What Does It Mean When a Cat Rubs Against You? – Answered


Written by

Amy Sawy

Veterinarian. DVM



Joseph M. Plummer

Veterinarian, DVM, MVZ

what does it mean when a cat rubs against you

As much as cats are loveable creatures, people may sometimes get confused or frustrated at the behavior of their pets. One is when they get close and keep nuzzling against your face or body. But what does it mean when a cat rubs against you?

A common sign of affection, rubbing helps your cat transfer its scent to you or objects like furniture in the house. Cats like to feel comfortable in their environment. So they scent people, things, and even other felines to bond and claim territory.

Why Do Cats Rub Against You?


You may have asked this question, “why does my cat keep rubbing against me?” many times before, especially to new cat owners. There are many different reasons for this. It is completely normal, so you don’t have to stress out and assume that it is sick or there is something wrong.

In fact, rubbing is a welcome behavior, and here are the reasons why:

1. Greeting you


Cats do this when they are happy to see you. You may have noticed this when you came home after being gone for a long time. Pets can miss their owners too. So, aside from meowing, your cat also gets close to you to communicate their feelings.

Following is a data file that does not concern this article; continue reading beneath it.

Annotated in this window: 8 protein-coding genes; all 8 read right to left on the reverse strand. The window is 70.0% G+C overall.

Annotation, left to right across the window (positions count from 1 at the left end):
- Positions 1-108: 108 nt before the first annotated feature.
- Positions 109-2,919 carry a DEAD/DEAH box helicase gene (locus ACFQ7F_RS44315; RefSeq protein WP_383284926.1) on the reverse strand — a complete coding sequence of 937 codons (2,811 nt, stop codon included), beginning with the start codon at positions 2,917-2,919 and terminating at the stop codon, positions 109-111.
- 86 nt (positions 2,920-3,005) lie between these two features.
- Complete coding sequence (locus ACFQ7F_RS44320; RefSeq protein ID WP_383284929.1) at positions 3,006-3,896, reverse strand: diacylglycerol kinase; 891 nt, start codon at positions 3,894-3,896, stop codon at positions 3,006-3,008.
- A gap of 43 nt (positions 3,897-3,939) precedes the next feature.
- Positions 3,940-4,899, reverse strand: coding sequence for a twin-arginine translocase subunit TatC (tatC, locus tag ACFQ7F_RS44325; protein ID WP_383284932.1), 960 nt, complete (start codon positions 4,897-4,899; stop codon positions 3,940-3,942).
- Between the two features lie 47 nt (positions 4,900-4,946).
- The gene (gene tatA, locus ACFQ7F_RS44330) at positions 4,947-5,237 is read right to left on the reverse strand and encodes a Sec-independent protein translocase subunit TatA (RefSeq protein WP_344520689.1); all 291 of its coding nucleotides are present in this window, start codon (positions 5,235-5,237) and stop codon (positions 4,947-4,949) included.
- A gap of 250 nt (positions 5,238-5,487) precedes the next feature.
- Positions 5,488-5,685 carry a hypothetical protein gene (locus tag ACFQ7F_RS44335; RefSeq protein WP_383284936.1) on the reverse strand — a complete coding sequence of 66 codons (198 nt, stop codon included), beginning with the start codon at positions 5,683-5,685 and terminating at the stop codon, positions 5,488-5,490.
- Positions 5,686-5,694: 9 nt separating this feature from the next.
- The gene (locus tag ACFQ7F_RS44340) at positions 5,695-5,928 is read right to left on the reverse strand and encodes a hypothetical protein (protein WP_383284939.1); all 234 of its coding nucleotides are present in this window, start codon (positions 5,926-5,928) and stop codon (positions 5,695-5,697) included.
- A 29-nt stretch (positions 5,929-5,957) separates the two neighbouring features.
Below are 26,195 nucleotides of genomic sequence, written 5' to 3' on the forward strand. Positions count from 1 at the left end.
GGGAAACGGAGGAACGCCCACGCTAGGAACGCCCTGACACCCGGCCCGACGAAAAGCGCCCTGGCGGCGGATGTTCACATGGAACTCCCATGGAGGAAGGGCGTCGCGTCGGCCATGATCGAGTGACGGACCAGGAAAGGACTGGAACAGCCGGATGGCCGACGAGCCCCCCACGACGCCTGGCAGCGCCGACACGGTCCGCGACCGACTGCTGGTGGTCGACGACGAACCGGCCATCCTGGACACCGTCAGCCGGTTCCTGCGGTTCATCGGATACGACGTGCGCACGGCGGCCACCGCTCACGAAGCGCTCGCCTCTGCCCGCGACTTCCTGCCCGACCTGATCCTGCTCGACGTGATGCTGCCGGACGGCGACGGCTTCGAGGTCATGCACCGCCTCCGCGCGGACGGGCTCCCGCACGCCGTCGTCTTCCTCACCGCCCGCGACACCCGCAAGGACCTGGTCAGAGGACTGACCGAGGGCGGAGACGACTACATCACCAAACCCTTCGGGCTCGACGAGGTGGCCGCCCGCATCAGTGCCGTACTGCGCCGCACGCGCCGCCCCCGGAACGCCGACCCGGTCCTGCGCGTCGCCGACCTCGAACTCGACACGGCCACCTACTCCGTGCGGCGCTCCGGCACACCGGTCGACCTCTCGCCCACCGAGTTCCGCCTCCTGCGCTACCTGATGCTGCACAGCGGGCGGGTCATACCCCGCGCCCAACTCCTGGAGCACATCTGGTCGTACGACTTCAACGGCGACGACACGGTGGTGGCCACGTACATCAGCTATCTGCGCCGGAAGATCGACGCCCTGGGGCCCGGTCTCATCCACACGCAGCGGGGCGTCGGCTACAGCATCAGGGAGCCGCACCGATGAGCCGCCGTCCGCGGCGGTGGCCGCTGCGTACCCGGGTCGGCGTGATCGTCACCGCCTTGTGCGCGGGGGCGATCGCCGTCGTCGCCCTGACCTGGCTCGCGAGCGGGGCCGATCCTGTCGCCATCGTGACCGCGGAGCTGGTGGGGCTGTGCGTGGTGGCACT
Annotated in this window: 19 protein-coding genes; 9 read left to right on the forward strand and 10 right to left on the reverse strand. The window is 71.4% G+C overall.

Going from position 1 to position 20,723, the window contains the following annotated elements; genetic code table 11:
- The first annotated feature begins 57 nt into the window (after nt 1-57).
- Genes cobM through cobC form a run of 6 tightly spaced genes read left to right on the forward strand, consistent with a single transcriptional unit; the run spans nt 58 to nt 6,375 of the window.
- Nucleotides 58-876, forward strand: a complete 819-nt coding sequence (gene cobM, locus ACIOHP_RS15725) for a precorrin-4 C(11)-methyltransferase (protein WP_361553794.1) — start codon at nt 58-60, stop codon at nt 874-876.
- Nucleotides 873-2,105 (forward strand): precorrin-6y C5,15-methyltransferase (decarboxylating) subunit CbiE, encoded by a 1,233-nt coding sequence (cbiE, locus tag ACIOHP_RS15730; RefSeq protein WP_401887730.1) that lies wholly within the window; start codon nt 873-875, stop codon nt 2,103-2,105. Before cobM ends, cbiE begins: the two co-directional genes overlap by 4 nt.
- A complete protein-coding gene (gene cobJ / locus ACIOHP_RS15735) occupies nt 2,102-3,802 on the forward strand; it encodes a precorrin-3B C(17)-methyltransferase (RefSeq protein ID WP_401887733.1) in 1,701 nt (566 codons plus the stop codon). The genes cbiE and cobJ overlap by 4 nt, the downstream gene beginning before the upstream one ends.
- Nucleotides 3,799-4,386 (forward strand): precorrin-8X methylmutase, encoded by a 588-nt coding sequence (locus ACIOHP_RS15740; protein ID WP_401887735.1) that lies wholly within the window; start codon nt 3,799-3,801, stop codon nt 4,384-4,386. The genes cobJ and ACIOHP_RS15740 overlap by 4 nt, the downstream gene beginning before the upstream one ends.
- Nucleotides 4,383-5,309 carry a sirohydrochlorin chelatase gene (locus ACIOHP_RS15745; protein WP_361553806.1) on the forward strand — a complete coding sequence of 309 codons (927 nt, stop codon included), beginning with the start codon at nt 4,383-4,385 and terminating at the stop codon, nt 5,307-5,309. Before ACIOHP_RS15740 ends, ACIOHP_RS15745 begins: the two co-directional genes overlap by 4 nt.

2. Communicating with you


Body language is crucial for cats to “talk” to us, especially when they need something from us. When your cat keeps meowing and rubbing against you, it may be doing so when hungry, thirsty for clean water, or when its litter box requires cleaning.

Your feline friend also tends to weave through between your legs while you are preparing its food–a sign it is excited to feed.

There can be many other reasons why your pet is aggressively rubbing against you or even furniture. All you need to do is to be patient in figuring it out.

3. Getting to know you or others


In a new environment or in meeting new people or animals, cats rub their heads or body against them. This means they are “sizing up” something unfamiliar to them.

However, this is not an invitation to pet the cat immediately. Allow it to take a few moments to familiarize itself with you or another animal. You can avoid getting scratched if you are calm and don’t respond to the head-butting behavior right away.

4. Scent-mingling


Cats have scent glands in their bodies, including the foreheads, cheeks, paw pads, tails, and anal areas. They rub their body parts to deposit their scent or leave their pheromones onto you or objects.

What does this transferring scent mean? Why does a cat keeps rubbing against everything?

  • Cats use scent primarily to suggest acceptance. They like to mingle their scents with those they feel comfortable with. Head-bunting, for instance, is a bonding gesture. Cats like to rub against you if they like you.
  • Scenting also happens to mark their territory. They create familiarity in the environment and declare reproductive status. This is why most cats like to rub against household furniture and even your personal items.
  • Felines do scent with fellow cats as well, creating a group scent. It is a way of bonding with another or even revealing information about the other. Pheromones can be identifiers of a cat’s identity as well.